What Happens When You Are In Mortgage Arrears?
Mortgage Arrears Definition
If you cannot pay your mortgage repayments for 2 or more months, then you are considered to be in arrears.
If you have missed payments on your mortgage, then you are certainly not alone; the FSA statistics on Mortgage Lending published in December 2012 show that there were 35,900 new cases of accounts with mortgage arrears in the last quarter, making a total of 303,200. If you also find yourself in the position that you are in mortgage arrears, then your lender can start repossession proceedings against you.
Know Your Rights
If you have missed payments on your mortgage, don’t worry, you won’t suddenly be evicted without warning. The FSA have a code of conduct for mortgage lenders, which means before your lender can take you to court to repossess you there are certain steps that they must follow:
- They must inform you of the outstanding balance and the total amount you owe.
- They must consider any request you make to the way you pay your mortgage.
- They must respond to any offer of payment that you make and give you reasoning for turning down any offer of payment within 10 days.
- They must give you reasonable time to consider any proposal that they make to you.
- They must give you 15 days’ written notice before starting a court action against you
- They must inform you of the date and time of the hearing.
- They must inform your council within 5 days of notification of the hearing, in case you will need to apply to the council as homeless.
Mortgage Arrears Resolution Process
It is most important that you contact your mortgage lender as soon as you know you will be unable to make your mortgage payments; they may to restructure your repayment plan or even give you a mortgage holiday, to give you a chance to resolve your financial difficulties without the immediate worry of a court hearing, or repossession. In general, mortgage lenders do not want the hassle of repossession any more than you do, if they can find a way to get the money they are owed without going down the repossession route then they are likely to consider that. The FSA statistics on mortgage arrears, published in December 2012, show that although the number of accounts in arrears has increased in the last quarter, the number of new repossessions fell by 2%.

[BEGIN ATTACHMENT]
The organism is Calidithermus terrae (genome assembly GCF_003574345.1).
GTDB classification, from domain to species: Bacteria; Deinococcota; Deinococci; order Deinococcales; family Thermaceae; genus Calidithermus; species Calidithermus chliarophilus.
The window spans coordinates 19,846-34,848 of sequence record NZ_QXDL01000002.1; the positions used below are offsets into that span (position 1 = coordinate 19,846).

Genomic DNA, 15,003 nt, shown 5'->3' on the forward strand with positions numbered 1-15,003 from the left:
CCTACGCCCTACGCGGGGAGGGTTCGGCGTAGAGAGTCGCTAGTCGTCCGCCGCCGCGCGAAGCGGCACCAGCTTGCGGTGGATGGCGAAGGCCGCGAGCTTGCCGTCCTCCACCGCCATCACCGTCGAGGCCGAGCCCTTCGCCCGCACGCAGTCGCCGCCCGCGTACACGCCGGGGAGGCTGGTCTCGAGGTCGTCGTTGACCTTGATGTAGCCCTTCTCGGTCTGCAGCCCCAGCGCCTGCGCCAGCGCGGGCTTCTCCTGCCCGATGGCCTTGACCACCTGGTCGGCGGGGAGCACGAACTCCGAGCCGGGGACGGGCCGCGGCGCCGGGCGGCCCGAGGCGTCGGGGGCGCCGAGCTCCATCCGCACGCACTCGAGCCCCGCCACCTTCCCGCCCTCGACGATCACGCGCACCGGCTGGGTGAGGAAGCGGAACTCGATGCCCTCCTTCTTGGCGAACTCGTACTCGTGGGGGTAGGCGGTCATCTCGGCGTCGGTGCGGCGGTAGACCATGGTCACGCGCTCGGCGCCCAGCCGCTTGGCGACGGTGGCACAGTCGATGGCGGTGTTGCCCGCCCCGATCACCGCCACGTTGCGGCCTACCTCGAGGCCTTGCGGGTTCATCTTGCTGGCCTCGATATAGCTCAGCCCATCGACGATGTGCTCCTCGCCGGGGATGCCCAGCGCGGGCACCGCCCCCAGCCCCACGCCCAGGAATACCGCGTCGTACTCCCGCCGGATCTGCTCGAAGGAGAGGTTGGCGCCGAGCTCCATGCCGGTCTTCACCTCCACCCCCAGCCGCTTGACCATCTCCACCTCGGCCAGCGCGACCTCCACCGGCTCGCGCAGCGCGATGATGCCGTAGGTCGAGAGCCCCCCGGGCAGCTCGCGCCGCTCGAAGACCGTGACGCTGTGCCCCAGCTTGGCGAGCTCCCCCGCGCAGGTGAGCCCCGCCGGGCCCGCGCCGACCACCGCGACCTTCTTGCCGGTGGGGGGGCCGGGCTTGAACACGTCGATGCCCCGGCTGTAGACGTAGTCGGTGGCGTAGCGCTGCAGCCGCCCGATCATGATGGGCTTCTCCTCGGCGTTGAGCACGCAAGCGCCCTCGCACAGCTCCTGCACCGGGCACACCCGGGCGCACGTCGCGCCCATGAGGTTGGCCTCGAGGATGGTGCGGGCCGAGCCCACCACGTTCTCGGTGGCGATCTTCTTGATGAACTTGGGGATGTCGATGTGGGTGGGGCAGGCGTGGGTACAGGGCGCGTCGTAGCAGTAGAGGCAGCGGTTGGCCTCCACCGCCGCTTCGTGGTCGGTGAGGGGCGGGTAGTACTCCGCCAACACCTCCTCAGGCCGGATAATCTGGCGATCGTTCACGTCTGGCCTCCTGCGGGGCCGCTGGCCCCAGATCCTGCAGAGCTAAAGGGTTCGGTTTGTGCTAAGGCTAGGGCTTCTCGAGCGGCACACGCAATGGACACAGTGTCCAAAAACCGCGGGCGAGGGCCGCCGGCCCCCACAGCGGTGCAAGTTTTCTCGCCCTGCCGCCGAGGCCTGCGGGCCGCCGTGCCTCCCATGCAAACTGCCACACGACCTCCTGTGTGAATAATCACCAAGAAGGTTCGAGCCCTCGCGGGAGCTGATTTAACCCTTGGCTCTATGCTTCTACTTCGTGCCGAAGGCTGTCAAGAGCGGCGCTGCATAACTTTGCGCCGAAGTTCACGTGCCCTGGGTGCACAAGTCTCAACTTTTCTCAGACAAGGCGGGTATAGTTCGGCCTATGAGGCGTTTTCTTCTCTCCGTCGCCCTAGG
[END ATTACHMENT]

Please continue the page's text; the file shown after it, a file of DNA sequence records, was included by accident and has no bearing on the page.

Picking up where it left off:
You should also be aware, that if your mortgage company does take you to court, it does not mean you cannot find another resolution, which will avoid court or repossession. You may be able to come to an agreement with your lender. For example, if you can sell the property before the eviction date and repay the mortgage arrears and outstanding balance, then the repossession will not take place and you will avoid the black mark it would put on your credit rating.
If you live in England, the Mortgage Rescue Scheme may be able to help you. If you are eligible, then you may be able to get a loan to cover your mortgage arrears, or sell your house to a registered social landlord and rent it back.
Please note that this is not an advice guide, it is for general information only, and you should always seek professional legal advice. If you are in mortgage arrears you should consult your mortgage lender straight away for advice. You can find further advice about mortgage problems at the Citizens Advice Bureau.
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